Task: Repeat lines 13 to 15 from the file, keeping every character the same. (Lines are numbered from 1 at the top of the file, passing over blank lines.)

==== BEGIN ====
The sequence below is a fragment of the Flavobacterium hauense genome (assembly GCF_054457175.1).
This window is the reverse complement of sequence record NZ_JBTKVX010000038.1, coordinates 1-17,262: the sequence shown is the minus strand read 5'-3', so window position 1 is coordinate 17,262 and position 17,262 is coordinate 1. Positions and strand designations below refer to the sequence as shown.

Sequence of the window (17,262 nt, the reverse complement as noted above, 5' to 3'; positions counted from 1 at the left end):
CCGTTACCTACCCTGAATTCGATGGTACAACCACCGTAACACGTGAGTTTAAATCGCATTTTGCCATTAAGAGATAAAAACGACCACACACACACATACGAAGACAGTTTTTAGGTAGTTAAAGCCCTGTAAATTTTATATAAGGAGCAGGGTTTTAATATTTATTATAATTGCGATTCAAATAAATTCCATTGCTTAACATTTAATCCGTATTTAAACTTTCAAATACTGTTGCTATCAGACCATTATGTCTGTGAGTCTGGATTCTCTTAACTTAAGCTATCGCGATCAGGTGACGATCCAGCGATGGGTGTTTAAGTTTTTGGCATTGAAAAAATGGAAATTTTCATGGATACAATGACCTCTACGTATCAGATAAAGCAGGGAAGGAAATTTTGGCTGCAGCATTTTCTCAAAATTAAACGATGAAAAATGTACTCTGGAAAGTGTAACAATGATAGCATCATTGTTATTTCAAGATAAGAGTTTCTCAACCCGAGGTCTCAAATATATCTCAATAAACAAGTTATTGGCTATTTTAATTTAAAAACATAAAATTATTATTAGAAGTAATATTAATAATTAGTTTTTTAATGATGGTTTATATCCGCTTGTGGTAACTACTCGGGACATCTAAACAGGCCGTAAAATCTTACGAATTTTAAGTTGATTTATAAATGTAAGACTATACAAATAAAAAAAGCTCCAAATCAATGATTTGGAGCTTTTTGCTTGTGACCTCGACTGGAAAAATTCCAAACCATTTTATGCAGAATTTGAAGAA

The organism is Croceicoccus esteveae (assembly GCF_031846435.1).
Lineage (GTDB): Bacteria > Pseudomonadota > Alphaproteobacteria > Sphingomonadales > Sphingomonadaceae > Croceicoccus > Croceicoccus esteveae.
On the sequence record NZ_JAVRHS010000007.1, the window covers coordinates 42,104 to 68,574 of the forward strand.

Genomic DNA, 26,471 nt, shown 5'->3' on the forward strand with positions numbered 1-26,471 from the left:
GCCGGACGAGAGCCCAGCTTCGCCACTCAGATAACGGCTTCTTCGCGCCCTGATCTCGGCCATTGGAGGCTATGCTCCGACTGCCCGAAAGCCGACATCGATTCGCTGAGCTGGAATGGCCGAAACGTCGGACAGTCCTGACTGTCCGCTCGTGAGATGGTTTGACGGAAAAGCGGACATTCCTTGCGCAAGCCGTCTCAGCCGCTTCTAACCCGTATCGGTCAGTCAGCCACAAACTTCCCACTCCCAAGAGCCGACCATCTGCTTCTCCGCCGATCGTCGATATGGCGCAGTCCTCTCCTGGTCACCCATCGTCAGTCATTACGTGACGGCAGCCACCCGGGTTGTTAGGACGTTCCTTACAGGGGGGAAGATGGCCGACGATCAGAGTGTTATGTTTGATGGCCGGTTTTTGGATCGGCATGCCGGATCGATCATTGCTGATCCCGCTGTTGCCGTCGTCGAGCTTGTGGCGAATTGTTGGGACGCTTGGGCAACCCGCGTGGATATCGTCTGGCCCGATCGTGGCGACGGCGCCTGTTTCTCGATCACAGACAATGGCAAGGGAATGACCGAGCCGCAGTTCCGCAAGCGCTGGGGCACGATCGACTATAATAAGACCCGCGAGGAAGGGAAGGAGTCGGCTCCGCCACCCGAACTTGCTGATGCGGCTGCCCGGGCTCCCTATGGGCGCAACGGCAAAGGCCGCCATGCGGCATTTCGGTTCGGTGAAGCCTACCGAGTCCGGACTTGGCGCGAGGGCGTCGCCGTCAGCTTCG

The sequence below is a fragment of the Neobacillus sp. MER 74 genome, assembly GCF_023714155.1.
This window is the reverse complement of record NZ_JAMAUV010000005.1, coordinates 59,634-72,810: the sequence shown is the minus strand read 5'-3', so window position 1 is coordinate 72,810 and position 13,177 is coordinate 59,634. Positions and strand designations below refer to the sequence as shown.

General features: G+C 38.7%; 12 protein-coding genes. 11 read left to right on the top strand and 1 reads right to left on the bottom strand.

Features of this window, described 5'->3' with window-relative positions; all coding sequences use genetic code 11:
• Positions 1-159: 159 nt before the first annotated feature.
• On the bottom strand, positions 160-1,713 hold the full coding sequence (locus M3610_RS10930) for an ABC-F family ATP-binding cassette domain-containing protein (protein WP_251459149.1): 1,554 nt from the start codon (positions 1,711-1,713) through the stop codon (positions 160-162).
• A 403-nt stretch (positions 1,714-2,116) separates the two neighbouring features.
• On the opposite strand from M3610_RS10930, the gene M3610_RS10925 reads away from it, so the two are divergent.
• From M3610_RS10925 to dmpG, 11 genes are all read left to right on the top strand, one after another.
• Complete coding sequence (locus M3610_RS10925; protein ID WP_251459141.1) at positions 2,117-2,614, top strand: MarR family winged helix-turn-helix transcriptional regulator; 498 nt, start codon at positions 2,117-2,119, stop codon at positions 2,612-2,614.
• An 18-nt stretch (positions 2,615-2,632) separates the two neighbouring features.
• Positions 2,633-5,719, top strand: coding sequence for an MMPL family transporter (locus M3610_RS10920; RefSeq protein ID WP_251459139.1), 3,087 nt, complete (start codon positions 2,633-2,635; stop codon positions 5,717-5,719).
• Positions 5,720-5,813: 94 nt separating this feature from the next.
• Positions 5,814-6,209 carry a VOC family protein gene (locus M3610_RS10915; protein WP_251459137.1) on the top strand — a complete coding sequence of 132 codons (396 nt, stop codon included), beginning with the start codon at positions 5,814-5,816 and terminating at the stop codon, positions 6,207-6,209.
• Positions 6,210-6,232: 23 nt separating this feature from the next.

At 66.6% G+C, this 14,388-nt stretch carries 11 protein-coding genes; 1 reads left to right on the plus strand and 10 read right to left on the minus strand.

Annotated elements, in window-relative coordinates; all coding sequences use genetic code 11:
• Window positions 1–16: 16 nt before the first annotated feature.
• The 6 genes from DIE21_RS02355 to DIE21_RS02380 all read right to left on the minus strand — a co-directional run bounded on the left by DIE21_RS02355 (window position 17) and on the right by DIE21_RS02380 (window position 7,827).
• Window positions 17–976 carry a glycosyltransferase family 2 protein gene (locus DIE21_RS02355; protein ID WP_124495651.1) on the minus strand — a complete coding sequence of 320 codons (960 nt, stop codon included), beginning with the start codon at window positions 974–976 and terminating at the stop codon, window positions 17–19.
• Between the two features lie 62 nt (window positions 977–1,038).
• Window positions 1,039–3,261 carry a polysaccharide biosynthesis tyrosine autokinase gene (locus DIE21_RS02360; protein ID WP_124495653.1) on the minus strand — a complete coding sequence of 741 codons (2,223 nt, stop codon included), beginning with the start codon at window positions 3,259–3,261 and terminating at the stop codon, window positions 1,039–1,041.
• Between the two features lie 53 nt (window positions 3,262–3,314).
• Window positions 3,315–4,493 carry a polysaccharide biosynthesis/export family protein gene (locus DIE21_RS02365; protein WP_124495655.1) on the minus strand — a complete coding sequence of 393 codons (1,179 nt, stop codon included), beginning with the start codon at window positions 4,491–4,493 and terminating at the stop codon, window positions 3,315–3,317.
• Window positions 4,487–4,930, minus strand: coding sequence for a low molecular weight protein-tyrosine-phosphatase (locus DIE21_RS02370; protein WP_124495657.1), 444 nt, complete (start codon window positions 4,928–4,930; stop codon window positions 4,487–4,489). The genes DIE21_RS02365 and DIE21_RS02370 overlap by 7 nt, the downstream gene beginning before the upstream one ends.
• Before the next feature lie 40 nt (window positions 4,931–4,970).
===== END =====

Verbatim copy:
Features of this window, described 5'->3' with window-relative positions; all coding sequences use genetic code 11:
• Positions 1-159: 159 nt before the first annotated feature.
• On the bottom strand, positions 160-1,713 hold the full coding sequence (locus M3610_RS10930) for an ABC-F family ATP-binding cassette domain-containing protein (protein WP_251459149.1): 1,554 nt from the start codon (positions 1,711-1,713) through the stop codon (positions 160-162).